The Dead Don't Die
A leisurely film about the end of the world, with flesh-eating and lots of jokes and a few moments of eerie beauty.
The mother in Albert Brooks' "Mother" knows how to push the secret buttons to drive her son up the wall. All it takes is a slight intonation, a little pause, a wicked word choice no outsider would notice. And she's so sweet while making her subtle criticisms; why, you'd almost think she didn't know what she was doing.
"Mother" opens with John Henderson (Brooks) in despair because his second marriage has ended in divorce. In the lawyer's office, his ex-wife holds herself apart from him, like the survivor of a long and exquisitely unpleasant experience. "She brought a lot of great furniture to the marriage," Henderson reflects, returning to a house now furnished with one chair, which he spends the afternoon rearranging. Then he telephones his mother, tells her that his problems with women all started with her, and says that he wants to move back home and get it right this time.
Beatrice Henderson (Debbie Reynolds) is not pleased. She's paid her dues, raised her children and embraced the solitude of widowhood. She doesn't really seem to be focusing on his anguish; she constantly interrupts his emergency telephone call with the call-waiting button, although she doesn't know how it works. We see the nature of the difficulty: A mother who insists on her right to do things wrong is a torture to a perfectionist son.
Brooks is working with materials that look like the stuff of a sitcom; there is an "Odd Couple" spinoff here, waiting to happen. But Brooks, who co-wrote (with Monica Johnson) and directed as well as stars, is much too smart to settle for the obvious gags and payoffs. All of his films depend on closely observed behavior and language, on the ways language can refuse to let us communicate, no matter how obsessively we try to nail things down. In his scenes with Reynolds, they are told quietly, conversationally; they're not pounding out punch lines, and that's why the dialogue is so funny.
The experiment begins. John moves in with Beatrice, and their first battles are joined over the issue of food. Beatrice puts salads in the freezer, along with ancient blocks of Swiss cheese large enough to feed a day care center. She buys the cheapest brands of everything, including "Sweet Tooth" orange sherbet, which has been hibernating in the freezer for years, growing what she happily describes as a "protective ice coating." ("This tastes," he tells her, "like an orange foot.'') When he says he's a vegetarian, she offers to "scrape the top off the meatloaf."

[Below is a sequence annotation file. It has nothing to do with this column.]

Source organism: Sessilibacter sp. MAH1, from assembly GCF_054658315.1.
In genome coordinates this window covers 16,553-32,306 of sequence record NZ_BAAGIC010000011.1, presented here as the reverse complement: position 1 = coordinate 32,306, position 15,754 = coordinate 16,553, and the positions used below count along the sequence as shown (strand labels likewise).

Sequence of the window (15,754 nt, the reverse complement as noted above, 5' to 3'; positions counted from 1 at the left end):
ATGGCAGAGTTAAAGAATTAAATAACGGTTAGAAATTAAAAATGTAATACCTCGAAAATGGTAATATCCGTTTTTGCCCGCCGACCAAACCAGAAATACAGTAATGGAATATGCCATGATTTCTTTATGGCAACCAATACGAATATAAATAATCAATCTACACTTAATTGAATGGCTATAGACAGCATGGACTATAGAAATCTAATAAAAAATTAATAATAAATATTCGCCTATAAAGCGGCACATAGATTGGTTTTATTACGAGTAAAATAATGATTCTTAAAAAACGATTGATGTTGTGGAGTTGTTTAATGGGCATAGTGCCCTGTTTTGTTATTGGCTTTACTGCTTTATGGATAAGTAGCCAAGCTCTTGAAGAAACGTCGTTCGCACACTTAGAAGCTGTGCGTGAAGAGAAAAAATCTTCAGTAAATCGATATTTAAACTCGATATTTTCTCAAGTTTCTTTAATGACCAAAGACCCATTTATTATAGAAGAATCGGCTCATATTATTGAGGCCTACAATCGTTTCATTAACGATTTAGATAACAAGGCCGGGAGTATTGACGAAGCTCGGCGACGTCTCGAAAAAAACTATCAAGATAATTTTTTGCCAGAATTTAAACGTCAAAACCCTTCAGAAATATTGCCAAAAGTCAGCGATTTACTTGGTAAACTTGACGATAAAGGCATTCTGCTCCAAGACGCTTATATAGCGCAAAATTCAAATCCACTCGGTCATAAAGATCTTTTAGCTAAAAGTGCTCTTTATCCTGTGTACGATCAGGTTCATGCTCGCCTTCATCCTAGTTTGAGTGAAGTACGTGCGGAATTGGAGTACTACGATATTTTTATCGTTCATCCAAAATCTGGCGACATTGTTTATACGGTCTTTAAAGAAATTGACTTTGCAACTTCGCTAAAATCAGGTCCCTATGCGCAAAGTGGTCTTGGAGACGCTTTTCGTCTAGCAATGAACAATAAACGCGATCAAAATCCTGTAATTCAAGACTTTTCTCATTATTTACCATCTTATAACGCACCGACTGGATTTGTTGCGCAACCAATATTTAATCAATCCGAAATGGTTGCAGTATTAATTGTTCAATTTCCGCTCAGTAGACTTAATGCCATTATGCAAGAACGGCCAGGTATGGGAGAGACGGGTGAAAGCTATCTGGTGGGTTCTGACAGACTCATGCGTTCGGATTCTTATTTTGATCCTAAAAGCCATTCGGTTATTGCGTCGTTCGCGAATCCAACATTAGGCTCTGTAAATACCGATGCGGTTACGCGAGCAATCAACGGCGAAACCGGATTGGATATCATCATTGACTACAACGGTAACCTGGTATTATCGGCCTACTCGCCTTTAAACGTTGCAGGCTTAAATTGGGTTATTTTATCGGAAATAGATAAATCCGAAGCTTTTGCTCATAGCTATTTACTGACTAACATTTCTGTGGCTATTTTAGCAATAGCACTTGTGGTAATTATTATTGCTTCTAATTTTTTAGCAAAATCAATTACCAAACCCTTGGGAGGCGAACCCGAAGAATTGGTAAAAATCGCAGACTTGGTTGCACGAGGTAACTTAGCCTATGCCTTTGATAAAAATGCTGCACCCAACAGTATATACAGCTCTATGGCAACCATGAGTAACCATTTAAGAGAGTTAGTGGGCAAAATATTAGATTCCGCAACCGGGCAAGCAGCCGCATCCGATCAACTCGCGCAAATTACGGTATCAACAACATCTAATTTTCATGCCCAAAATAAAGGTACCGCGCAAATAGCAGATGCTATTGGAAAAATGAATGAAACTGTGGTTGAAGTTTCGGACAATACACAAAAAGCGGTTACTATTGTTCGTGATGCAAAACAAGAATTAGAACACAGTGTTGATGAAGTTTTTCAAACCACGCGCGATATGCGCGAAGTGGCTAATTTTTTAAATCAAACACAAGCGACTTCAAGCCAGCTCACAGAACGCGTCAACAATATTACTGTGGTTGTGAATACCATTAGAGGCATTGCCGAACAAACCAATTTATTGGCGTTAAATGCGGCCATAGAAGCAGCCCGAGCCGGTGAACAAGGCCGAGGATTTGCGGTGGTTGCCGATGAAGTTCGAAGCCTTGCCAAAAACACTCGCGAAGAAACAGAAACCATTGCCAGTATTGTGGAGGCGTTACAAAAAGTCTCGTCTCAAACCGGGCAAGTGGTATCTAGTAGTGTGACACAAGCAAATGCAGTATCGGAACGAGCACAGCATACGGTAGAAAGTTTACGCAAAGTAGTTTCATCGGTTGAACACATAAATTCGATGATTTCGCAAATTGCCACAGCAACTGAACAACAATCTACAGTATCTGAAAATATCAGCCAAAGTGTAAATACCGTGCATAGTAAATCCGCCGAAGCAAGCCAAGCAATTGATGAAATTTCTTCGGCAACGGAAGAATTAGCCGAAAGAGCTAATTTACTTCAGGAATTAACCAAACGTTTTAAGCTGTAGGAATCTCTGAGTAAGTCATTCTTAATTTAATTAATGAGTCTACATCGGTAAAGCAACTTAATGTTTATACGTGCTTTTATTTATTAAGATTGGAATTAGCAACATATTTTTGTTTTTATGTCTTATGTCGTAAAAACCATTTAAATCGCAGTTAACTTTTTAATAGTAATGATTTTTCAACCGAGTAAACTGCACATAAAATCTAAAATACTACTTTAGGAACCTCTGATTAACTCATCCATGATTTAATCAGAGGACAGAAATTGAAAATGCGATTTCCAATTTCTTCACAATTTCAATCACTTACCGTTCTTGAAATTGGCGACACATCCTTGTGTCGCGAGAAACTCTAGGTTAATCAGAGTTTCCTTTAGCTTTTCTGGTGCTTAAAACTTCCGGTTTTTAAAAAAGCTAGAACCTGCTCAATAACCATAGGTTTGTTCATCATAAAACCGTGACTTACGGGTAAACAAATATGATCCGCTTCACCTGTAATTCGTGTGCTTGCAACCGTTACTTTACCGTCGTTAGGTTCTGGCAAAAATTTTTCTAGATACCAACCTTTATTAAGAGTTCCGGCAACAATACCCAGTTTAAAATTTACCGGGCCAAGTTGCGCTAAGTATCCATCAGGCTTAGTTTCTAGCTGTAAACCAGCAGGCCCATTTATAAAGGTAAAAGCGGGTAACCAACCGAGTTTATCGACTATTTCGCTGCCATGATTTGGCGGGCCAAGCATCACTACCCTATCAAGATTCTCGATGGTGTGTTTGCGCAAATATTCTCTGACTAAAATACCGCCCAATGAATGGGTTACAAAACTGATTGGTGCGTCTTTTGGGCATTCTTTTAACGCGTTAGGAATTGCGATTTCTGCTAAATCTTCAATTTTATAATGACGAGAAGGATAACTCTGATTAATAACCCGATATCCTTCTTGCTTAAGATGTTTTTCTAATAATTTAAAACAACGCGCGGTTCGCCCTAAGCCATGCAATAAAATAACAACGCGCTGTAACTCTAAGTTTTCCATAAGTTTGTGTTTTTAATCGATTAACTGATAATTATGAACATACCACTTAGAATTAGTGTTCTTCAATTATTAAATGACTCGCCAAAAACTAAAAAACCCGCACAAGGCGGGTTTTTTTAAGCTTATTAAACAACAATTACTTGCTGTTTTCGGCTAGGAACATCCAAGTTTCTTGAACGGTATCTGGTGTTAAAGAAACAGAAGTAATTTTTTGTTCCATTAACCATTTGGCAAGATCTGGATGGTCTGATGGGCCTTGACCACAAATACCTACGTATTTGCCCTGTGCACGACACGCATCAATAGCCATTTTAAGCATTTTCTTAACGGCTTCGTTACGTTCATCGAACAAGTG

Reynolds, who has not had a leading role in 27 years, has two scenes with Brooks that are triumphs of perfect tone and timing. One is the scene just mentioned, where she tries to feed him dinner. Another is when they go shopping, and get into arguments about everything that goes into the shopping cart; when she selects a generic brand of peanut butter, he cries out, "Just once, I want an experience where we throw away 91 cents together."
These tussles over superficial issues reveal underlying problems. Yes, Beatrice is maddening. But if John wants to improve his track record with women, he's going to have to learn not to be maddened. And the screenplay has some sly tricks up its sleeve: Perhaps, for example, it is absolutely true that Beatrice favors her other son (Rob Morrow) over John. The Morrow character is handled with a sharper edge than Beatrice and John. We see him at home with his wife (Isabel Glasser) in a scene that is deadly serious, as they argue over his possessiveness and insecurity about his mother.
The dialogue in "Mother" is written so carefully that some lines carry two or three nuances. That's especially so when John discovers that his mother has a gentleman friend (Peter White) who comes to visit once a month or so, for dinner and sex. (John has by now moved back into the room he had in high school and decorated it with all the same old posters and sports pennants.) And then there's the scene where his mother tiptoes down the corridor to be sure he's asleep, while the friend waits eagerly in the foyer.
I've seen "Mother" twice, once at the Toronto Film Festival and again with a capacity audience in Santa Monica, Calif. There was a lot of laughter both times, and the second time, listening closely, I recognized a certain quality in it. It wasn't the automatic laughter produced by slam-dunk punch lines, but the laughter of recognition, of insight, even sometimes of squirmy discomfort, as the truths hit close to home.
The audiences appreciated the film; they seemed grateful for its invention and intelligence, which didn't insult them, and on the way out, they were repeating some of the best lines. I don't know if you can improve your romantic life by moving back in with your mother. But it might be a help to see this movie. Maybe with your own mother. Maybe not.
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